The World According to Luther Gulick


We all know who this is, right?

Of course — Arnold J. Toynbee, the prolific British historian (1889-1975) renowned for his majestic opus, “A Study of History” that traced the rise and fall of 26 civilizations in 12 volumes. He graced the cover of Time the week of March 17, 1947. https://en.wikipedia.org/wiki/Arnold_J._Toynbee

Why are we telling you this?

Because Luther Gulick (who knew everyone) consulted Toynbee during World War II for his thoughts on the global cataclysm. How long was the world likely to be in turmoil? Gulick asked the most famous living historian in 1941. (Gulick himself guessed three or four generations. ) So he was taken aback when Toynbee answered 300 to 400 years.

Both were wildly off, we now know. Within four years, the Allies had vanquished the Axis and set the world on the path to peace and unprecedented prosperity, through many zigs and zags.

But it looked mighty gloomy to Gulick as he sat down at the end of 1948 to compose his annual Christmas letter to his sons Clarence and Halsey (Luther Jr.) and their families. The hot war was over but the cold war was just beginning. Jan Masaryk, the Czech patriot who had worked closely with Gulick to write a constitution for his homeland in the years after World War I, was dead, fallen — or thrown –from a window. https://blogs.baruch.cuny.edu/ipaprocessing/2014/11/and-thanks-for-the-binoculars/

Soviet-encircled Berlin had narrowly escaped strangulation, saved only by an American airlift. Chiang Kai Shek had fled Mao’s China for Taiwan.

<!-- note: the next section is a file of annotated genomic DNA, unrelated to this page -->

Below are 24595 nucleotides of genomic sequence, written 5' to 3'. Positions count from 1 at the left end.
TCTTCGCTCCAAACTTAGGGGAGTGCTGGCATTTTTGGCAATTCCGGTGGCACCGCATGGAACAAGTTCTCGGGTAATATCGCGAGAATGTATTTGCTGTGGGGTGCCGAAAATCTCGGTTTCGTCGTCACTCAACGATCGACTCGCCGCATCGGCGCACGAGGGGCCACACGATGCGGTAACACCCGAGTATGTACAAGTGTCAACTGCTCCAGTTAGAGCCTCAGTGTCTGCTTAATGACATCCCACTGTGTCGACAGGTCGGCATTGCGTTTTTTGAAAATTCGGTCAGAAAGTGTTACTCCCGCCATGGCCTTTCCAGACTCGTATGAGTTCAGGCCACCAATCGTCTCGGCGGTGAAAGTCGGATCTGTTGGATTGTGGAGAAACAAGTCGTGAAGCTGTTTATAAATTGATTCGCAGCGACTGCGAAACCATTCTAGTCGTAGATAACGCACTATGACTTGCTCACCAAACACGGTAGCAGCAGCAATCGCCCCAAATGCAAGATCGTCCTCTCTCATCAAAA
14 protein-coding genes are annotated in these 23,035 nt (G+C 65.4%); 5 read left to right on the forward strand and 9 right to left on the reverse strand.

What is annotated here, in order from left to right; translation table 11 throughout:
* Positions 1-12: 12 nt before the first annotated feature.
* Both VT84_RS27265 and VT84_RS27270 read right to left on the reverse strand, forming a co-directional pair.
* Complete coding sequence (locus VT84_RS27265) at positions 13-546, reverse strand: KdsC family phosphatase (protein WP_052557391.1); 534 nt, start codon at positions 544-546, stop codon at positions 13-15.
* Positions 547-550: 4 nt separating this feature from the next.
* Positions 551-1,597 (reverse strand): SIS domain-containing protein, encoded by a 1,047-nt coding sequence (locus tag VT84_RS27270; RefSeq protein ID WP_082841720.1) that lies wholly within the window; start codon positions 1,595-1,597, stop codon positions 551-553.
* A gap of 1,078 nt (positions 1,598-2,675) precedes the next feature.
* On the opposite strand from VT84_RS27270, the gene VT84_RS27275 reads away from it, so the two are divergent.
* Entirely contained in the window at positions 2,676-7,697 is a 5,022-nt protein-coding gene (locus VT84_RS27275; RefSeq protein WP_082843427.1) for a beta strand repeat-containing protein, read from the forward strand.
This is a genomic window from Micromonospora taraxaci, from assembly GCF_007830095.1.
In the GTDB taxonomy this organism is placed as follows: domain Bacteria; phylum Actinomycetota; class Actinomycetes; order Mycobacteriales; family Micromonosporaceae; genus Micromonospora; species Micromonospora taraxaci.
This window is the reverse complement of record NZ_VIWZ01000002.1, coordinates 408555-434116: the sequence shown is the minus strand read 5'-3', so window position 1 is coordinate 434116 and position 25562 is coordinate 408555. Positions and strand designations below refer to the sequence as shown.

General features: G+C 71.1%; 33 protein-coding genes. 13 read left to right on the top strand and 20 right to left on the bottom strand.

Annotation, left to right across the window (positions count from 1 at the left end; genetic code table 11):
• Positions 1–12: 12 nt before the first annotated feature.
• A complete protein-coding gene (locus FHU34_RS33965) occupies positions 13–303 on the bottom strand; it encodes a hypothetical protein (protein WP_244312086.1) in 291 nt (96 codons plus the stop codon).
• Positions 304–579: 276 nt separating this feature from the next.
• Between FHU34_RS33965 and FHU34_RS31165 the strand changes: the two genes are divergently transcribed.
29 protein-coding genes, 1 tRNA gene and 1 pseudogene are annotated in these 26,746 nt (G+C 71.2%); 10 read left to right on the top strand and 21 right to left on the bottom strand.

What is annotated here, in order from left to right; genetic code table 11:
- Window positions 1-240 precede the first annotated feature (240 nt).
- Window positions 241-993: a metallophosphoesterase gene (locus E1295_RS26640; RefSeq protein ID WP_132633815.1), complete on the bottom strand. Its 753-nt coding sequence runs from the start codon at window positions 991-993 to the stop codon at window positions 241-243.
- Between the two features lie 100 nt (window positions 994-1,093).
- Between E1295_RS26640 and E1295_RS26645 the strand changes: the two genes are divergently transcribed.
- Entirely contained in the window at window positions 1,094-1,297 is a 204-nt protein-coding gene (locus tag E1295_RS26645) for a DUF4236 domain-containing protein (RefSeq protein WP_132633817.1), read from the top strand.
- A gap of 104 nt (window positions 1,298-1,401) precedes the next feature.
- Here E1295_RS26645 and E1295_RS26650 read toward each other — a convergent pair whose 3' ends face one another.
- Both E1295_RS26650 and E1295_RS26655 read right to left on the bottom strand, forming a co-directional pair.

The Generalissimo and Madame

Everywhere Gulick looked, “the revolution was on” as a scary new world struggled to be born.

In an insight that looks extraordinarily perceptive nearly seven decades later, Gulick saw America as the victim of its success, amid “the spread of materialism and technology without a corresponding advance of ethical and moral standards and sanctions.”

Here we were, with more than half the productive power of a war-savaged world, “so over-important and yet so underexposed to the real problems” that we were being dragged along into an dangerous and uncertain future.




Letters, We Get Letters!

To Luther Gulick, he was simply and affectionately “Chief” — long before Herbert Hoover became the 31st President. The two had met around 1915 when Luther was a young graduate student of government at Columbia University and Hoover was leading President Wilson’s wartime Food Administration. Gulick was soon to enter government service himself, as a military statistician.

Pacific and Atlantic/1930









We learned more about their friendship from an extraordinary trove of family letters given us by Gulick’s nephew Denny, who recently visited the Archives with Gulick’s grandaughters Leslie and Lisa, children of Gulick’s son Luther Jr.

We see, for example, that Gulick and his wife, Helen, socialized with Hoover in his apartment in the Waldorf Astoria in 1963, celebrating publication of Hoover’s whimsical book on fly fishing.


Hoover, who sat on Gulick’s board at the Institute of Public Administration, reminisced about his dashing exploits in fin de siecle China, Russia and Egypt and shared his assessments of leaders from Wilson to Harry Truman. You can read Gulick’s full account here:



We’ll be posting much more from the letters — and many others already in our files — in days and weeks ahead.